Information you will obtain during an interview, from the skills set aside in this module, are commonly reached by avoiding closed-ended questions. The source will reveal very little when he or she can answer questions with a, "Yes," or, "No." These questions leave little room for concepts to be elaborated on, and a journalist can even make the interlocutor feel as if they are not taken seriously. In this module, these types of scenarios and mistakes are covered to prepare each student with the right tools for being effective while making interviews and establishing credibility in a story. 

What makes journalistic interviews so unique is the conversational tone during Q&A sessions and the work a journalistic needs to do prior to contacting each and every source. As a ready interviewer, a journalist must be prepared to speak as if a specialist about a topic to ensure the source's confidence about sharing information and about being chosen to provide it. Even so, preparing a list of questions cannot be properly done or executed if a thorough understanding of a topic is not established. The are many steps in the interview process where a journalist will need to be prepared, and those are covered in this module of complete and comprehensive journalistic interviews. 


Importance of interviews

Today, the skills of an interviewer who utilizes the approach of a journalist can be used in many aspects of professional and personal life. Interestingly, there are a fair number of journalism graduates who have not taken classes nor courses on journalistic interviews specifically. In the world of publication, there is simply a small group of journalists who fully understand the requirements of a solid interview and how to choose the right lead. This knowledge is generally absent even though quality stories come from the best methods used when seeking and interviewing key persons. So what this means is that having completed a course unit like this will give those seeking a career in journalism an upper hand on their competitors. Remember, there is no substitute for the valuable information that can be obtained only from people involved in a story who bring skills, understanding and experience to the table.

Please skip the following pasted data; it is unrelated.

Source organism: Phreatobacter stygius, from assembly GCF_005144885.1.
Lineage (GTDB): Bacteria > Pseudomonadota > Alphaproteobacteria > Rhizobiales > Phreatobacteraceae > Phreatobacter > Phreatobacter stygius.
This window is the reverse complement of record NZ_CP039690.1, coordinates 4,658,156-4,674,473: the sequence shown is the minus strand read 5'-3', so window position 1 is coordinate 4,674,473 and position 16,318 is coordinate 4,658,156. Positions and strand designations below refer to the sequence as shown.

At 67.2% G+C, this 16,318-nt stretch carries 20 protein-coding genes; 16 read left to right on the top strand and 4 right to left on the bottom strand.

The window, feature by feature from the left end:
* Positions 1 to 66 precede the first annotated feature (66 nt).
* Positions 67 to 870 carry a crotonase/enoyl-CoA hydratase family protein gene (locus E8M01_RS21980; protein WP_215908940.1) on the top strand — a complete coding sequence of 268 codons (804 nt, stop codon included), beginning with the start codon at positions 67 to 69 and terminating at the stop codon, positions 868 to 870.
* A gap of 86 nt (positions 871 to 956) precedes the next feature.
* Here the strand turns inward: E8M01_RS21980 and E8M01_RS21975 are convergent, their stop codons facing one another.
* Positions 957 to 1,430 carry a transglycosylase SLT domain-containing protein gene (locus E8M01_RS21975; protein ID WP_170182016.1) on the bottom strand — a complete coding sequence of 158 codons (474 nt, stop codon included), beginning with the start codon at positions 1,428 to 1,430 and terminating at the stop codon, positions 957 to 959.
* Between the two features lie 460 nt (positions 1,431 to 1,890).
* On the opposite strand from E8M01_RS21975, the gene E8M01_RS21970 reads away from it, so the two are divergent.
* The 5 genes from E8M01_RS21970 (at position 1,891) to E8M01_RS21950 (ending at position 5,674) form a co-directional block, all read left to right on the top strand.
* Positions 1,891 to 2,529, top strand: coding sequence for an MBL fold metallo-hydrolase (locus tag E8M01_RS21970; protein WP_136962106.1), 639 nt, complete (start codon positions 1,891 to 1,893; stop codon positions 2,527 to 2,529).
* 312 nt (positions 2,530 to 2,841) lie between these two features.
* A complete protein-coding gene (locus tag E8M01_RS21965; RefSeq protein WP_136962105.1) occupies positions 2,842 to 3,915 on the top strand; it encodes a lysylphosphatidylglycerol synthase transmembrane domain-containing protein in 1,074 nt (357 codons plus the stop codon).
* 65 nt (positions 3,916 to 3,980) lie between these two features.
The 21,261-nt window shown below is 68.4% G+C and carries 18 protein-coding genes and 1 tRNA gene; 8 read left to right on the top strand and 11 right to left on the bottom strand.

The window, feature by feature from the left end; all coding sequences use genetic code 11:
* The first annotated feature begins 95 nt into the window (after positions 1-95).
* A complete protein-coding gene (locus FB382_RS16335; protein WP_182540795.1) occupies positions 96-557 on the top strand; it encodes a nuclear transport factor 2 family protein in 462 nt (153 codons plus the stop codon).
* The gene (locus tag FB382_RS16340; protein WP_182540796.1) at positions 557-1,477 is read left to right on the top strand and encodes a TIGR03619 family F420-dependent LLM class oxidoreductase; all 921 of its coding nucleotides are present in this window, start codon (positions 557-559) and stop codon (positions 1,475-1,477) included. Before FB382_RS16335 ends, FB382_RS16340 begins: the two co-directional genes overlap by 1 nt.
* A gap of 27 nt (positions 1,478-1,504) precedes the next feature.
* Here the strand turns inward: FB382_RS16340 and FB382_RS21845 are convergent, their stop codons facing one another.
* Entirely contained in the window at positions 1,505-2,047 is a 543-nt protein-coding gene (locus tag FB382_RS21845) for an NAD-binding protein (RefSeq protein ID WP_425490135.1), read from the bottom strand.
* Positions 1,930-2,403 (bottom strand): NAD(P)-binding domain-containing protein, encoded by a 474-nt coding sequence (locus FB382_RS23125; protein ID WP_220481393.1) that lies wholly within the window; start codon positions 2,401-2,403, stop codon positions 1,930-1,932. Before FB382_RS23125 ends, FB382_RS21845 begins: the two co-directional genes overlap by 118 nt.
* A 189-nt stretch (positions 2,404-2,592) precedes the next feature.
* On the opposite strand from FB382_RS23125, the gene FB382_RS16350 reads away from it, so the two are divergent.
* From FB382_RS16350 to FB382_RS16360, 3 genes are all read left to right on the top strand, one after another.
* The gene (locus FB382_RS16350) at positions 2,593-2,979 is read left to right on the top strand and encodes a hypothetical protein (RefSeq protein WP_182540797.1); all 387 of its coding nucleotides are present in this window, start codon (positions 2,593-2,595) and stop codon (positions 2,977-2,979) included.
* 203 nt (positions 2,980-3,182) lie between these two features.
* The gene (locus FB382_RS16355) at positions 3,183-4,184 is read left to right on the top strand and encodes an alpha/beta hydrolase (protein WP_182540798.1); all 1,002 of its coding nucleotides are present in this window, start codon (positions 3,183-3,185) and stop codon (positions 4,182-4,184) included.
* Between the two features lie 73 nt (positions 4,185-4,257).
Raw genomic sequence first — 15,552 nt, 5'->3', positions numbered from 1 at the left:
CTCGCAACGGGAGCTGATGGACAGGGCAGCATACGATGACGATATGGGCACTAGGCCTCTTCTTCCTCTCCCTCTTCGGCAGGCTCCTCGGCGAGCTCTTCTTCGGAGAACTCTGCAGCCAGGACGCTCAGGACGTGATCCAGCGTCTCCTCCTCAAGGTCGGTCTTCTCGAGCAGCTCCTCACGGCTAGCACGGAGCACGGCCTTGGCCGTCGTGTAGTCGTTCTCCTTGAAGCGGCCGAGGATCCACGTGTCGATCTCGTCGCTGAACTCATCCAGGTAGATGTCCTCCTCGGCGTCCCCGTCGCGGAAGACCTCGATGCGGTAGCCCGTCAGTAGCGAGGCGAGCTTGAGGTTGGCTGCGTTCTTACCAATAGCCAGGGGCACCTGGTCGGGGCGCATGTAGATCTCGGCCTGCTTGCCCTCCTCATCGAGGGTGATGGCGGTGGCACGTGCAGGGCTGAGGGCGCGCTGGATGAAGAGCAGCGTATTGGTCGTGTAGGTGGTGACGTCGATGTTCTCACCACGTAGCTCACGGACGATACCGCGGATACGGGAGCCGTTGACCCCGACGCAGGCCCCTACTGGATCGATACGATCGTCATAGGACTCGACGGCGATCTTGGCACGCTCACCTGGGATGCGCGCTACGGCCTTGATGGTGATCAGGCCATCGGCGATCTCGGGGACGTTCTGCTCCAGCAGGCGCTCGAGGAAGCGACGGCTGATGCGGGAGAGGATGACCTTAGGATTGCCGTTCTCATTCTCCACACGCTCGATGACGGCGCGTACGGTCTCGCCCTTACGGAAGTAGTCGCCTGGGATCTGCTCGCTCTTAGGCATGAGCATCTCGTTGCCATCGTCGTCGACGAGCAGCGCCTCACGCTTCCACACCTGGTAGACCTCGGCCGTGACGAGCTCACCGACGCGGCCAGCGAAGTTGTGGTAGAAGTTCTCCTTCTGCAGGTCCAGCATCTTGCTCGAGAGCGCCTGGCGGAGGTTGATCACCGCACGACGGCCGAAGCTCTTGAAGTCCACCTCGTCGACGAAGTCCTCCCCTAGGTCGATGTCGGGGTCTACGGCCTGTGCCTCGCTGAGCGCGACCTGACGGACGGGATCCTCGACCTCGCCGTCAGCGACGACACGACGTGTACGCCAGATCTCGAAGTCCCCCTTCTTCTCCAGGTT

In another professional environment, candidates with the outlined skills in this module are more analytical and detailed oriented. Within a workforce, those equipped with these interview skills are prepared to make constant, preconceived inquiries and to speak with others on a conversational basis though potentially in need of information. These skills enhance a person's ability to express themselves and to ask the right questions whilst seeking a desired outcome from a person in question. A constant effort to process information with a desired result is what journalistic interviews are all about. What this allows is for analytical thinkers to obtain information from sources within their own employment environment and to ask the right questions that will advance their careers.


Overview of the module

There are important parts to this module that will empower your future with an uncommon skill. The summarization of this module entails understanding what an interview is, how to see the interview as dialogue, understanding the function of an interview and some basic interview history will be covered in section one. Additional sections cover the topic of an interview, deciphering which question is the most important and the skill of ask—listen—ask that will all be followed by practice and exercises. Concluding chapters and sections thoroughly goes over politeness vs. aggression; closeness vs. distance and cooperation vs. competition. At its completion, the module will cover popular scenarios and professions where these skills can be used. They include debates and talk shows.